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“She was a complex, contradictory character,” said Anne Heller of the writer-philosopher Ayn Rand.
Heller spent five and a half years working on her 2009 biography of Rand titled “Ayn Rand and the World She Made,” published by Doubleday.
Rand, born Alisa Zinov’yevna Rosenbaum, in Russia in 1905 wrote a number of works, including the two best selling novels, “The Fountainhead” (1943) and 1957’s “Atlas Shrugged.”
She was also a philosopher whose ideas, which came to be known as Objectivism, continue to be influential today as a wellspring for Libertarianism and other ideologies.
Heller, a magazine editor and journalist, first began reading Rand after Suze Orman — the financial advisor and best-selling author — sent her a passage from “Atlas Shrugged” about money, as a way of illustrating the point of Orman’s essay that Heller was editing.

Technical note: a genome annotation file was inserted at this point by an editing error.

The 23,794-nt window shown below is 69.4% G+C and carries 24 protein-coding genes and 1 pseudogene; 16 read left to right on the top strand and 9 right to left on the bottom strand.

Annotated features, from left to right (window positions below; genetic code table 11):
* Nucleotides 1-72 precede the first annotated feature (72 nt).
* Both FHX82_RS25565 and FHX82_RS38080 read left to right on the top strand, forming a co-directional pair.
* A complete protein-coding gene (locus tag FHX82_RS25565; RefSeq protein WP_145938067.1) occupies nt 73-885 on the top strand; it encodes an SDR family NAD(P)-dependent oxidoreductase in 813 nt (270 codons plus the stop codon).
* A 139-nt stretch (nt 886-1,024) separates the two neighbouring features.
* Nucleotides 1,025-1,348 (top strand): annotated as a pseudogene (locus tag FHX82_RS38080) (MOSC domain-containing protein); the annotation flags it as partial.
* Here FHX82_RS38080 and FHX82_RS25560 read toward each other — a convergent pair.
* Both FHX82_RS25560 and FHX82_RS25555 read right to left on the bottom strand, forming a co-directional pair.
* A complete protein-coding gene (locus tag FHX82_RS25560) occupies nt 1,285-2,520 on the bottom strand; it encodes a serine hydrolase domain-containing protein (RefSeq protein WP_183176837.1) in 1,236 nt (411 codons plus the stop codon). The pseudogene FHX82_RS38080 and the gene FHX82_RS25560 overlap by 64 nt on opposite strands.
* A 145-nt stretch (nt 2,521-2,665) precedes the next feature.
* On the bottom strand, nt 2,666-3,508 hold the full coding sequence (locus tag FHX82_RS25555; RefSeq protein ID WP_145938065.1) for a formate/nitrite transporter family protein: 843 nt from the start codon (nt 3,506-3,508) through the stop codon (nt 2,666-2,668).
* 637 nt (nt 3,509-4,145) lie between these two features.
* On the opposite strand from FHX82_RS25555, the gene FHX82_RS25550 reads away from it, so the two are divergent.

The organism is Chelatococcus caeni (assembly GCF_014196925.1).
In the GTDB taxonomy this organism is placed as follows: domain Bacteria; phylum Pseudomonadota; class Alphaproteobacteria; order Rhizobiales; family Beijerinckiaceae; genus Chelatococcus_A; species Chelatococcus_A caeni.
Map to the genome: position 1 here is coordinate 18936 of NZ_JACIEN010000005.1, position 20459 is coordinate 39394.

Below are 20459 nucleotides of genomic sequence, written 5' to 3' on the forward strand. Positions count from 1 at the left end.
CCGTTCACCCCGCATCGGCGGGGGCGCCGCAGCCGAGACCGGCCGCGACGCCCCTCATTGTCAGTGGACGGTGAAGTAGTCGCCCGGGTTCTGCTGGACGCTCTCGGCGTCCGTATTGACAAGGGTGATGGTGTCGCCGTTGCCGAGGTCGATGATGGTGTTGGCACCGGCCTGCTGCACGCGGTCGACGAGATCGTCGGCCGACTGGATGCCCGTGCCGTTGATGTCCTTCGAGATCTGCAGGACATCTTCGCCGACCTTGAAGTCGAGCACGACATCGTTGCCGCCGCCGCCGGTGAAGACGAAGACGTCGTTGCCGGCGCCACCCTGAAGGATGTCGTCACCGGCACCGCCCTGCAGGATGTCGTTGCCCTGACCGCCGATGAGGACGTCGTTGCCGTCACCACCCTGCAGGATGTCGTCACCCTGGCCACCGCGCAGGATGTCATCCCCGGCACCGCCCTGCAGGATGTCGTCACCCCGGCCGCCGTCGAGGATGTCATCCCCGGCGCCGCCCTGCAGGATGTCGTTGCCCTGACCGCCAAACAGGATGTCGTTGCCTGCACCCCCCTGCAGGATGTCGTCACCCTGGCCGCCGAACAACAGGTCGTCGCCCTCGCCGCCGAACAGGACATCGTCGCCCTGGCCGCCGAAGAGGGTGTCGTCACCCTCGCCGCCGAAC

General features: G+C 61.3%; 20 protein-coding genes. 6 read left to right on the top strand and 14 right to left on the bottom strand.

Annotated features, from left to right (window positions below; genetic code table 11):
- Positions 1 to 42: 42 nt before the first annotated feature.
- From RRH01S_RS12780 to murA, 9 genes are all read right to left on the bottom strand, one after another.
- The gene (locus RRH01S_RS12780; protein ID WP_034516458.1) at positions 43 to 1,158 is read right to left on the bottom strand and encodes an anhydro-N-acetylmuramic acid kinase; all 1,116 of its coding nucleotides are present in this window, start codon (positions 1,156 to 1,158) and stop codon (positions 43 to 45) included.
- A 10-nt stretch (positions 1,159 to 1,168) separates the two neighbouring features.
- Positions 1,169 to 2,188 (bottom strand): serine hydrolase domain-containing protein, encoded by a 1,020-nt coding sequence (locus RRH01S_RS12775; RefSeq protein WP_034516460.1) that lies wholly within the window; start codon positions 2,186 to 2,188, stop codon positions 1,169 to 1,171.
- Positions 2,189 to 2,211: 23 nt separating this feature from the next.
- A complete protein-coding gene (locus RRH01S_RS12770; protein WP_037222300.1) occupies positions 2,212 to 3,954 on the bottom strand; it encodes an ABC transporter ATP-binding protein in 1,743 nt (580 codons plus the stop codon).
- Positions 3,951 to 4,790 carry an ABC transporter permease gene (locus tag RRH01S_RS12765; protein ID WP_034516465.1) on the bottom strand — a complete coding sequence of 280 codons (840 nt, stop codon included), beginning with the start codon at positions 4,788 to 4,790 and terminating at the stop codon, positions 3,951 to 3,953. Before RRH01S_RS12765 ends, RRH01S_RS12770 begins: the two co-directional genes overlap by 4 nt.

“I’m not even sure if she is a fan of Rand,” Heller said of Orman. But the passage was enough to pique Heller’s interest.
“The passage surprised me by defending limitless wealth in a way that was logical, original, complex, and, though somewhat overbearing, beautifully written,” stated Heller in her book’s preface.
Soon she was reading more of Rand’s work.